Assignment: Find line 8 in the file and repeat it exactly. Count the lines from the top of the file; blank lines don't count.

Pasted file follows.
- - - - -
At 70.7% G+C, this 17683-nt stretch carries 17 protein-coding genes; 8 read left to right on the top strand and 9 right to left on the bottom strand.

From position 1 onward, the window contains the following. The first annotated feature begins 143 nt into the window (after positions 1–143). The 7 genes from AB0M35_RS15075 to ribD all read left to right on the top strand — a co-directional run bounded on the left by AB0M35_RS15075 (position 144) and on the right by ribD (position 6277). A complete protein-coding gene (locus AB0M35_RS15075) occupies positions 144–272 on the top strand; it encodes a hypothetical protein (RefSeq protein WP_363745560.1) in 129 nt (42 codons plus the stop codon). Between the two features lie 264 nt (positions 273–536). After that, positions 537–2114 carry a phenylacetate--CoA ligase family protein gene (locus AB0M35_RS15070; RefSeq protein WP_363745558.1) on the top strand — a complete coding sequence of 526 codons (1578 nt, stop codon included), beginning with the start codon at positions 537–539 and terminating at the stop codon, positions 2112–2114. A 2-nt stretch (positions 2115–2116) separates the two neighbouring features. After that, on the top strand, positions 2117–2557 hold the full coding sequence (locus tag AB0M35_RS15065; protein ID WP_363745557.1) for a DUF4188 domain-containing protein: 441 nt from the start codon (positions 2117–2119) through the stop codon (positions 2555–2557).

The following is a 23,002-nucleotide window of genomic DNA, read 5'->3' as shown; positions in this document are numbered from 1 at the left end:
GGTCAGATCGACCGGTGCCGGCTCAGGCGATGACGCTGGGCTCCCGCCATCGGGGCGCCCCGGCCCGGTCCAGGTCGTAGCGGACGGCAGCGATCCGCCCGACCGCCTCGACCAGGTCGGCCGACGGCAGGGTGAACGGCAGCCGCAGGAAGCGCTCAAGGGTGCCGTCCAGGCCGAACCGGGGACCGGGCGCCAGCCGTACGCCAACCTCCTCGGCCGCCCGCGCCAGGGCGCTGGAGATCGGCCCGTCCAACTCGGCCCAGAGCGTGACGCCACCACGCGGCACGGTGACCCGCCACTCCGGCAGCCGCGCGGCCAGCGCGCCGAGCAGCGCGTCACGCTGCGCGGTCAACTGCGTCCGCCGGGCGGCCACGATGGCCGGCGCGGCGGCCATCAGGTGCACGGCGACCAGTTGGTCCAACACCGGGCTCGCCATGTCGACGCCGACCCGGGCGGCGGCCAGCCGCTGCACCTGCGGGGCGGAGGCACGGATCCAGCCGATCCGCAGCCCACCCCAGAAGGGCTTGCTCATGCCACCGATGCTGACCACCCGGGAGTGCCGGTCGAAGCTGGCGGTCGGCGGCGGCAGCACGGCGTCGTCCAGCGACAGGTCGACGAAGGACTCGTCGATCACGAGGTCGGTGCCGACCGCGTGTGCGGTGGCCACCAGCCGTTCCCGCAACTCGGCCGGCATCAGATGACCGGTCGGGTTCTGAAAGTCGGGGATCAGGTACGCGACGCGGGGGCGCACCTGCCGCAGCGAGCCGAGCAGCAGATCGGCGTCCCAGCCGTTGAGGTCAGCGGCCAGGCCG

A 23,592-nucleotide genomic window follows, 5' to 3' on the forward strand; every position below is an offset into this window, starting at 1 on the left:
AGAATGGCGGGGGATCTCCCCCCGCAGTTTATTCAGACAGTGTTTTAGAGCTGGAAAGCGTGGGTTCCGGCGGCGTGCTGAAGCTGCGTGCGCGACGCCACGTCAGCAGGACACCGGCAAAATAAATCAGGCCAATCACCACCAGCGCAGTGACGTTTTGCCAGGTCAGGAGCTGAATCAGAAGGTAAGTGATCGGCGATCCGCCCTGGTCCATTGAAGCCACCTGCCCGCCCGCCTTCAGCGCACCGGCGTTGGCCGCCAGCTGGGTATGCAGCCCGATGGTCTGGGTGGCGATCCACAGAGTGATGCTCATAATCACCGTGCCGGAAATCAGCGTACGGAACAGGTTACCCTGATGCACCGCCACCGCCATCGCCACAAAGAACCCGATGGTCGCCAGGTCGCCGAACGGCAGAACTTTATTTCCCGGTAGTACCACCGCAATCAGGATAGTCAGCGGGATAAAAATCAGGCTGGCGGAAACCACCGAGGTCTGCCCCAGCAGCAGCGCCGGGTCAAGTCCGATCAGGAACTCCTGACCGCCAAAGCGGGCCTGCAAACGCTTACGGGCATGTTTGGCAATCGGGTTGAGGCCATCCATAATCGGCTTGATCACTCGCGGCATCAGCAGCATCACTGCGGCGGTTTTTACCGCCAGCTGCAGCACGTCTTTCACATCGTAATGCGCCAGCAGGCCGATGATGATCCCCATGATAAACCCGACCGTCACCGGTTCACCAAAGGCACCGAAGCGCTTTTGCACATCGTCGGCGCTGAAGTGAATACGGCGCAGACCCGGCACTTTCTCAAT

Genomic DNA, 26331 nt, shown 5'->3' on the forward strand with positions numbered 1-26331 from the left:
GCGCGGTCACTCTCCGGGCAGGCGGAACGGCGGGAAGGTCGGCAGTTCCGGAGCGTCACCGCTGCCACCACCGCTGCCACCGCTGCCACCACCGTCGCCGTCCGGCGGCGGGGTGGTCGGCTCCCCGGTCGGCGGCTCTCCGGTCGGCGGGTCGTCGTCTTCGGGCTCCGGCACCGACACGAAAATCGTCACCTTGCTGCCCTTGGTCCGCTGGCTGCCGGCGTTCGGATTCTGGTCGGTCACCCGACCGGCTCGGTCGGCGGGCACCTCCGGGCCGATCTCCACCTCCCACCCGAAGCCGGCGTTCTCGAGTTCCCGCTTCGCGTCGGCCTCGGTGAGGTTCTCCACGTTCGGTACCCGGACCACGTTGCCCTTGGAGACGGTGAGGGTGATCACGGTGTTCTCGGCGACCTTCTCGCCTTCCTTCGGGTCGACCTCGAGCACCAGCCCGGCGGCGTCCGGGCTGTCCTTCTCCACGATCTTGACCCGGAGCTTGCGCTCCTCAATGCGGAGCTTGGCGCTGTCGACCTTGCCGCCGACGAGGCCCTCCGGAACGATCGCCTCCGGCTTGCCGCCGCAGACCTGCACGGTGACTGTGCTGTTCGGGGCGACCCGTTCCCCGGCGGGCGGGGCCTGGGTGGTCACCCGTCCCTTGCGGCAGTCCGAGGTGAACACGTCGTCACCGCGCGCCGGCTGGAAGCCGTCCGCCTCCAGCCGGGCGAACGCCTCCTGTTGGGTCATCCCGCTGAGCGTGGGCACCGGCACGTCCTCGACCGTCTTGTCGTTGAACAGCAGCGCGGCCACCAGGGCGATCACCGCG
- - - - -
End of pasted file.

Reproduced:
GCGCGGTCACTCTCCGGGCAGGCGGAACGGCGGGAAGGTCGGCAGTTCCGGAGCGTCACCGCTGCCACCACCGCTGCCACCGCTGCCACCACCGTCGCCGTCCGGCGGCGGGGTGGTCGGCTCCCCGGTCGGCGGCTCTCCGGTCGGCGGGTCGTCGTCTTCGGGCTCCGGCACCGACACGAAAATCGTCACCTTGCTGCCCTTGGTCCGCTGGCTGCCGGCGTTCGGATTCTGGTCGGTCACCCGACCGGCTCGGTCGGCGGGCACCTCCGGGCCGATCTCCACCTCCCACCCGAAGCCGGCGTTCTCGAGTTCCCGCTTCGCGTCGGCCTCGGTGAGGTTCTCCACGTTCGGTACCCGGACCACGTTGCCCTTGGAGACGGTGAGGGTGATCACGGTGTTCTCGGCGACCTTCTCGCCTTCCTTCGGGTCGACCTCGAGCACCAGCCCGGCGGCGTCCGGGCTGTCCTTCTCCACGATCTTGACCCGGAGCTTGCGCTCCTCAATGCGGAGCTTGGCGCTGTCGACCTTGCCGCCGACGAGGCCCTCCGGAACGATCGCCTCCGGCTTGCCGCCGCAGACCTGCACGGTGACTGTGCTGTTCGGGGCGACCCGTTCCCCGGCGGGCGGGGCCTGGGTGGTCACCCGTCCCTTGCGGCAGTCCGAGGTGAACACGTCGTCACCGCGCGCCGGCTGGAAGCCGTCCGCCTCCAGCCGGGCGAACGCCTCCTGTTGGGTCATCCCGCTGAGCGTGGGCACCGGCACGTCCTCGACCGTCTTGTCGTTGAACAGCAGCGCGGCCACCAGGGCGATCACCGCG